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Local pension fix could backfire, S&P says

Crain's Chicago Business

Wednesday, May 16, 2018  |  Article  |  Greg Hinz

Pensions (70)
A little-noticed law that allows Illinois to force municipalities to fully fund their public-safety pension plans or lose often substantial state funding has caught the eye of Wall

Street, with a major ratings agency warning that it could cause "significant credit pressures" on hundreds of towns and villages.

 

In a report, S&P Global said it's "too early to determine" whether the 2011 "intercept law," which just now is being implemented, will be employed frequently or only as a last resort against municipalities that refuse to deal with their liabilities. But the agency did more than clear its throat.

 

"We see some potential for broad use of the intercept mechanism given chronic underfunding among a substantial share of the state's approximately 656 suburban and downstate public-safety pension plans," the report states. "Should use of the intercept law become commonplace, it could cause significant credit pressures across a sector that has already struggled to effectively deal with rising pension costs."

 

In ratings-agency-speak, "significant credit pressures" generally means affected towns would have to pay higher interest rates to borrow money.

 

The 2011 law, which directs the state to seize income tax, sales tax and other money that should go to a municipality and redirect it to underfunded police and fire pension funds, had received little attention until south suburban Harvey began laying off dozens of uniformed personnel earlier this year after its pension fund got a court order that state aid be intercepted.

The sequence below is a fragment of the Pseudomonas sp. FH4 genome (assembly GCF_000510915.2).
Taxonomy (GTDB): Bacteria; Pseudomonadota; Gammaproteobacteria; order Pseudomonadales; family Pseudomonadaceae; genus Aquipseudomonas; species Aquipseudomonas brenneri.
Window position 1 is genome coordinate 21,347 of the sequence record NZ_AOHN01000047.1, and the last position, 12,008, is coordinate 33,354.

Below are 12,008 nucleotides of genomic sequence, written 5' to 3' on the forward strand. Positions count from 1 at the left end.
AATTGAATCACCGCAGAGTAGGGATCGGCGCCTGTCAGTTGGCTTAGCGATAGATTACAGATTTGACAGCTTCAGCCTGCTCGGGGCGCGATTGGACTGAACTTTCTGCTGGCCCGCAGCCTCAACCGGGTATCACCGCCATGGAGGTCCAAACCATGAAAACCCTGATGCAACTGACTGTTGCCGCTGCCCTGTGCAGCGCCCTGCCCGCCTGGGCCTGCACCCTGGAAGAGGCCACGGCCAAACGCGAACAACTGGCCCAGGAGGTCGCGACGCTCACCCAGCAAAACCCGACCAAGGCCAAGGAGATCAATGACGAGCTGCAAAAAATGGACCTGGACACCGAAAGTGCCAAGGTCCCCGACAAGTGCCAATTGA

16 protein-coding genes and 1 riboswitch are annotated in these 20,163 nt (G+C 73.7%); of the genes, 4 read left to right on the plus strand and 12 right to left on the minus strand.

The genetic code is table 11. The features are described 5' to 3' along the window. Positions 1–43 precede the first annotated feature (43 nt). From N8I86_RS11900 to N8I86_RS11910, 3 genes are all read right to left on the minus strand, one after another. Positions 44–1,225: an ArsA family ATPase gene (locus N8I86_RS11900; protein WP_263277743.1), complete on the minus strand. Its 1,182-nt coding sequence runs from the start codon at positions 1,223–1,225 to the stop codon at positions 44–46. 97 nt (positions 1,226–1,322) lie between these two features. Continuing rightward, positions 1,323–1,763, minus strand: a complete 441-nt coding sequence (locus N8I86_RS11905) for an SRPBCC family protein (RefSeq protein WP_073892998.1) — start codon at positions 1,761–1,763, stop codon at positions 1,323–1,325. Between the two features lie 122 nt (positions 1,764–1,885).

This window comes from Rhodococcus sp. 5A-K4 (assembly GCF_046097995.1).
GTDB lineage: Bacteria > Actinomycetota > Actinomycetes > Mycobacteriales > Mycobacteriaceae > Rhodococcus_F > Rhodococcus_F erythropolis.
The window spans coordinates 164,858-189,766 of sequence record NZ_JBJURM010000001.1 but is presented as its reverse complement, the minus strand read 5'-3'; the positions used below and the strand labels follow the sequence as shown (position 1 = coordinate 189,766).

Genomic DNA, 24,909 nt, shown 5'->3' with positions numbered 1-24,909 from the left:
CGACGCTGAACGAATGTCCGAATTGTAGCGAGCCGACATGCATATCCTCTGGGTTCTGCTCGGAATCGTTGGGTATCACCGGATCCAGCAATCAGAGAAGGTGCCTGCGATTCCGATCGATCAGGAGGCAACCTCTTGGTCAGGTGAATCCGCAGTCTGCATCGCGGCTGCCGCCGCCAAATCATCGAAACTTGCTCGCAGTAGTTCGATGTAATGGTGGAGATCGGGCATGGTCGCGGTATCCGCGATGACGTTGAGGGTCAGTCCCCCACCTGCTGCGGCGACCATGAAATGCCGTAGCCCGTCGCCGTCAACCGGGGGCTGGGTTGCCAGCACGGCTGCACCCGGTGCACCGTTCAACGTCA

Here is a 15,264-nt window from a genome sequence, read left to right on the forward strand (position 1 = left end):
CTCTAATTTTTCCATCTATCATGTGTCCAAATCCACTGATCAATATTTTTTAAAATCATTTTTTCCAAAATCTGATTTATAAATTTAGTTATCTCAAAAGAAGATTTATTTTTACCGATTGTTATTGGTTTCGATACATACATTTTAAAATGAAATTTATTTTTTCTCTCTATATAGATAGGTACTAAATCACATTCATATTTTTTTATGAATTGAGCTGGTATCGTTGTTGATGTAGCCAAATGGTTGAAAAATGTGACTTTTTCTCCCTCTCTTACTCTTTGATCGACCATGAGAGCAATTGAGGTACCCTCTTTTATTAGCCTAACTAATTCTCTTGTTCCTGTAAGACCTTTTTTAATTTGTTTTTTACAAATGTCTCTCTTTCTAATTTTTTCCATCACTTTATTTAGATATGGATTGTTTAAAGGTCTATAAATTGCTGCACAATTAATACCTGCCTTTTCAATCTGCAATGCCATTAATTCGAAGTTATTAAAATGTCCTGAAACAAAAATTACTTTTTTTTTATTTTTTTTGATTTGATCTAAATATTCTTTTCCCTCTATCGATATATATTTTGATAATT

The order was reversed on appeal, but the action and the weak condition of similar funds—S&P pointed to shortfalls in communities including Palatine, Hoffman Estates, Riverdale and Aurora—set off quite a reaction, with groups such as the Illinois Municipal League warning of the eventual impact and Springfield conservatives such as Rep. Jeanne Ives, R-Wheaton, renewing their push to allow municipal bankruptcy, which now is illegal in the state.

 

"This is huge. I think it's the start of the tipping point," Ives told me. "Even Democrats now are filing bills to lessen the impact of the intercept bill," she added, referring in part to suggestions by Sen. Napoleon Harris, D-Flossmoor, that troubled municipalities need to be given more time to deal with pension woes.

 

Beyond that, it's not clear exactly who is responsible for enforcing the 2011 law. Illinois Comptroller Susana Mendoza's spokesman says her department, which enforces it, does so by relying on official findings from the Illinois Department of Insurance that a village is out of compliance. The insurance department has not yet responded to my questions about what standards it uses, and Ives says what exactly a municipality would have to do to be subject to the intercept "is not clear at all."

 

Most regular, non-public-safety pension plans now have such a state intercept feature. In general, municipalities are forced to annually re-evaluate what they contribute, and if it falls below the actuarial funding level, they have to pay more.

 

Police and fire funds never have been on such a tight schedule. If they were, eventually the pension problem would ease, S&P's report notes. But getting to that point could create lots of financial woes in the meantime.

 

Update— The insurance department got back to me and says it's not responsible for determining when the intercept law can be invoked. Mendoza's spokesman now is conceding that, while the Department of Insurance regulates pension funds, her office makes the final decision about whether a town is or is not out of compliance and subject to intercept. I'm awaiting more information on what standards it uses to decide.

 

Update—After further discussion, the comptroller’s office now concedes that, while it urges municipalities and labor to work things out without a fund intercept and will use its good offices to accomplish that, it has “no discretion” under law except to withhold money if a retirement system so requests. The only exception is if a court intervenes and blocks an intercept.

 

All of this leaves the matter in the hands of the folks who wrote the law, the Illinois General Assembly. We’ll see if they decide to order a change, given the recent flap. I’m told that’s a possibility.